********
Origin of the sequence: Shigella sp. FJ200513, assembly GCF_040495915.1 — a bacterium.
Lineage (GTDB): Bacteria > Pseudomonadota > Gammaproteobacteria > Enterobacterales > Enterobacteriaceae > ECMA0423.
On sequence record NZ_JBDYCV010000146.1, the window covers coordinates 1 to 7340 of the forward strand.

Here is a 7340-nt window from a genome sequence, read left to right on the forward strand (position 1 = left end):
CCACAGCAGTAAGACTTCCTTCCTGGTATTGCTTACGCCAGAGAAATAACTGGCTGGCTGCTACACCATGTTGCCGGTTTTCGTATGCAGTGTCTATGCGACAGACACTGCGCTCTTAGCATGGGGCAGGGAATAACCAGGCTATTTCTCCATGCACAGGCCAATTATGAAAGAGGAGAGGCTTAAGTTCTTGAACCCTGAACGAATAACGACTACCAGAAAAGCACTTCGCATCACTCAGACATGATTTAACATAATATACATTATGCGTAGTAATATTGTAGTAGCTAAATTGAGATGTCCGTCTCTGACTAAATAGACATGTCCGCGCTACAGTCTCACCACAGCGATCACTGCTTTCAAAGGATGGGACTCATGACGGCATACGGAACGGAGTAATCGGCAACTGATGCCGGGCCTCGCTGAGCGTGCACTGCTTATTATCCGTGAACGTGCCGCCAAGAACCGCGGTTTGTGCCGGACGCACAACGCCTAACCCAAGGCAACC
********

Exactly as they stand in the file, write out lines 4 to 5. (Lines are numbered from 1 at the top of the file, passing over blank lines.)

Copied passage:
Here is a 7340-nt window from a genome sequence, read left to right on the forward strand (position 1 = left end):
CCACAGCAGTAAGACTTCCTTCCTGGTATTGCTTACGCCAGAGAAATAACTGGCTGGCTGCTACACCATGTTGCCGGTTTTCGTATGCAGTGTCTATGCGACAGACACTGCGCTCTTAGCATGGGGCAGGGAATAACCAGGCTATTTCTCCATGCACAGGCCAATTATGAAAGAGGAGAGGCTTAAGTTCTTGAACCCTGAACGAATAACGACTACCAGAAAAGCACTTCGCATCACTCAGACATGATTTAACATAATATACATTATGCGTAGTAATATTGTAGTAGCTAAATTGAGATGTCCGTCTCTGACTAAATAGACATGTCCGCGCTACAGTCTCACCACAGCGATCACTGCTTTCAAAGGATGGGACTCATGACGGCATACGGAACGGAGTAATCGGCAACTGATGCCGGGCCTCGCTGAGCGTGCACTGCTTATTATCCGTGAACGTGCCGCCAAGAACCGCGGTTTGTGCCGGACGCACAACGCCTAACCCAAGGCAACC